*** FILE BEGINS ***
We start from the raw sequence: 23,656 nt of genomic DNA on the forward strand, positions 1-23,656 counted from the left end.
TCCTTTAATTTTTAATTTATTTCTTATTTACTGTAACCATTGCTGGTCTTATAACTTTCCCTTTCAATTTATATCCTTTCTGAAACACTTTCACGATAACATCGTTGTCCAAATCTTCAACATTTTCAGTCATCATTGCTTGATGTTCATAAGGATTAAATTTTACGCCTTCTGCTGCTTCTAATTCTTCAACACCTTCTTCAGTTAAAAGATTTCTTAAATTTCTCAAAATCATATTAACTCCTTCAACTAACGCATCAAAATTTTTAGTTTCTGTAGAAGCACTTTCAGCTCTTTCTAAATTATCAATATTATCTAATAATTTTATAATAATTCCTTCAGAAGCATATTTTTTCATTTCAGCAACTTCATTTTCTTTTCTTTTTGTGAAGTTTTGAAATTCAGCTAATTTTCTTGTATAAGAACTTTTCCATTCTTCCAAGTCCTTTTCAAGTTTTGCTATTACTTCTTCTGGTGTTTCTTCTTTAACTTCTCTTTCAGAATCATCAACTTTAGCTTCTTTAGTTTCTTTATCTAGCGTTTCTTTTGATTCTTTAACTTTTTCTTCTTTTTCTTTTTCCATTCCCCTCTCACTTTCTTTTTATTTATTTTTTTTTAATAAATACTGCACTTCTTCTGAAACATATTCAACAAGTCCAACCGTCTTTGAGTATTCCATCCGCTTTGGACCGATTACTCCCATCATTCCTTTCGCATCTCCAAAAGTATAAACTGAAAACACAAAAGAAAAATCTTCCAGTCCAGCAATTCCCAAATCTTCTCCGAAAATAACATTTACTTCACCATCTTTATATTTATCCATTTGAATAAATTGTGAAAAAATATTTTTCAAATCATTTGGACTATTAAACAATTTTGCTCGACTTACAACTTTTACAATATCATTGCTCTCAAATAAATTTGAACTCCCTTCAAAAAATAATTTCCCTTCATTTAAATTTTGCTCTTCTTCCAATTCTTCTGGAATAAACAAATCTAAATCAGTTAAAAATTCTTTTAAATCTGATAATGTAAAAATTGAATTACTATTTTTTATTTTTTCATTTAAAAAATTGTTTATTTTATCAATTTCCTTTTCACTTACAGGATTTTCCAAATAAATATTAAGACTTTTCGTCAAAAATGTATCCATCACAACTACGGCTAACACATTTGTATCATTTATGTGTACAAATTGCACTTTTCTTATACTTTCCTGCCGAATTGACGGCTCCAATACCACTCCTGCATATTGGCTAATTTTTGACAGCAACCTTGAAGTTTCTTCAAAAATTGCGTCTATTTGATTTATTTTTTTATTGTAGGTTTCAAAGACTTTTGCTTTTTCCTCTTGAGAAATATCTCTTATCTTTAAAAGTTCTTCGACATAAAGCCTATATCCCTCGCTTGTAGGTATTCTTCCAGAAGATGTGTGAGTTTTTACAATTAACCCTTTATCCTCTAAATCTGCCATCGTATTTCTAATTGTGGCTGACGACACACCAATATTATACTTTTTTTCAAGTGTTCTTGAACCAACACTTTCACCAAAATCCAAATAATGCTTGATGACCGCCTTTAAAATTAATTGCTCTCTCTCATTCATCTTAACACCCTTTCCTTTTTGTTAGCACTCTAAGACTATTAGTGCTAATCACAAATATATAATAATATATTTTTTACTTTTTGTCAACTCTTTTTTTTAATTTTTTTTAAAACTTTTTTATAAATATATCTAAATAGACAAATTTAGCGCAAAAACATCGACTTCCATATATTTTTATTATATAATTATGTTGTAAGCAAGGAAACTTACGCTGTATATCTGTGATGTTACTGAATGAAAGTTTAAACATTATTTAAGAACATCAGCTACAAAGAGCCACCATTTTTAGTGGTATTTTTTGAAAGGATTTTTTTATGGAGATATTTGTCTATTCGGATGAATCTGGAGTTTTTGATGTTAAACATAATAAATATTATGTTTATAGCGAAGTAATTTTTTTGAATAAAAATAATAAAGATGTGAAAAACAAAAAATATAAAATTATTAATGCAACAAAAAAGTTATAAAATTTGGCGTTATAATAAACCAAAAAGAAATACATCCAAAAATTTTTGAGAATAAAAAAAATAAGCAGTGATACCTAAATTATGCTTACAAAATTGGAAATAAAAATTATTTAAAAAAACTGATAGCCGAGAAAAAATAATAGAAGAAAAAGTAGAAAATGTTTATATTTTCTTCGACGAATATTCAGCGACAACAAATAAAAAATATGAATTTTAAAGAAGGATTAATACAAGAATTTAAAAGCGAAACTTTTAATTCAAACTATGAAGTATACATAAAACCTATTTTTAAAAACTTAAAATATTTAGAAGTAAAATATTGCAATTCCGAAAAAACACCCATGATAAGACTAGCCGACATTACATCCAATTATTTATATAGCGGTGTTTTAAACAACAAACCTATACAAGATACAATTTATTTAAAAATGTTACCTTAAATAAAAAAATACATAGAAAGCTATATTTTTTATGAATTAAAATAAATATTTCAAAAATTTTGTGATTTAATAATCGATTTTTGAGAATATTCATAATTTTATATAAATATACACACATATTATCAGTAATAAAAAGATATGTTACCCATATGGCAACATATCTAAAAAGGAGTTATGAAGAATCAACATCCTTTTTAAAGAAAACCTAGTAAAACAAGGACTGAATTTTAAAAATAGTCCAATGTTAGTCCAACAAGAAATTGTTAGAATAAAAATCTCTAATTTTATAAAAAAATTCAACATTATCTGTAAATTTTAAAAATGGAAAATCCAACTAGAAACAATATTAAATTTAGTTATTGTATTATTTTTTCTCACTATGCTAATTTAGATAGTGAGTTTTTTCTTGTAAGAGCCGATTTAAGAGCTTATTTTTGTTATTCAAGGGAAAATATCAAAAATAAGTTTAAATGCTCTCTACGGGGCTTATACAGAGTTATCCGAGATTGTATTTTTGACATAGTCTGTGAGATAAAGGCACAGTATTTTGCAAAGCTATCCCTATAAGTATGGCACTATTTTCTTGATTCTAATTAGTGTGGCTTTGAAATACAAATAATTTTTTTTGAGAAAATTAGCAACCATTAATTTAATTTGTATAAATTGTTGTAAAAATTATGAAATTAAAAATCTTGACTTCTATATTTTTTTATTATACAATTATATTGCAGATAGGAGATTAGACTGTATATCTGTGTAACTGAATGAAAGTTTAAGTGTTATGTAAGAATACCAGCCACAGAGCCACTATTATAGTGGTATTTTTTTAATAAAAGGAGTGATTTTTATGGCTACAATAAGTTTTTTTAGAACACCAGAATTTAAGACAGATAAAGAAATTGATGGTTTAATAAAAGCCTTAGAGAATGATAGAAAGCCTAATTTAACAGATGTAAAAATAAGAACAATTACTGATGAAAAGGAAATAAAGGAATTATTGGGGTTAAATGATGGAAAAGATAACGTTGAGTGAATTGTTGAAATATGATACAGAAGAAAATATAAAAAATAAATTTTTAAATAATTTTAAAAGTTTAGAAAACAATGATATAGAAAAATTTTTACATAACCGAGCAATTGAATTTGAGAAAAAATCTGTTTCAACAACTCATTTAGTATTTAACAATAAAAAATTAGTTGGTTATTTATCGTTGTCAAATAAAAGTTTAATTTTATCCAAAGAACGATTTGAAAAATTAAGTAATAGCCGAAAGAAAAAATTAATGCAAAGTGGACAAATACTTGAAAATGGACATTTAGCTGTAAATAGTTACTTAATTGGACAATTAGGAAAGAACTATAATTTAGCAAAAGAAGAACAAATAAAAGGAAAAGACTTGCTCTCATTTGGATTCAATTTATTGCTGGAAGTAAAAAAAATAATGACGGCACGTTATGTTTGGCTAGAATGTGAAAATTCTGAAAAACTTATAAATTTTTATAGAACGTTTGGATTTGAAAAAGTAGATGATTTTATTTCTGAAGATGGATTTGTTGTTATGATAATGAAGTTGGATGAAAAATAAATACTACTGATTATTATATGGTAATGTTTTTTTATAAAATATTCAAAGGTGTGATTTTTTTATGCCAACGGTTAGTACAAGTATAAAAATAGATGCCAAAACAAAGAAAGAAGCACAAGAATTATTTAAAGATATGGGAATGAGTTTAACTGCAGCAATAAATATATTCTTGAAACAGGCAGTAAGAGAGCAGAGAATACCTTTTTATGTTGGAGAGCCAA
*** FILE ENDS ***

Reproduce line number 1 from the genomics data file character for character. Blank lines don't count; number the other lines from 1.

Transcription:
We start from the raw sequence: 23,656 nt of genomic DNA on the forward strand, positions 1-23,656 counted from the left end.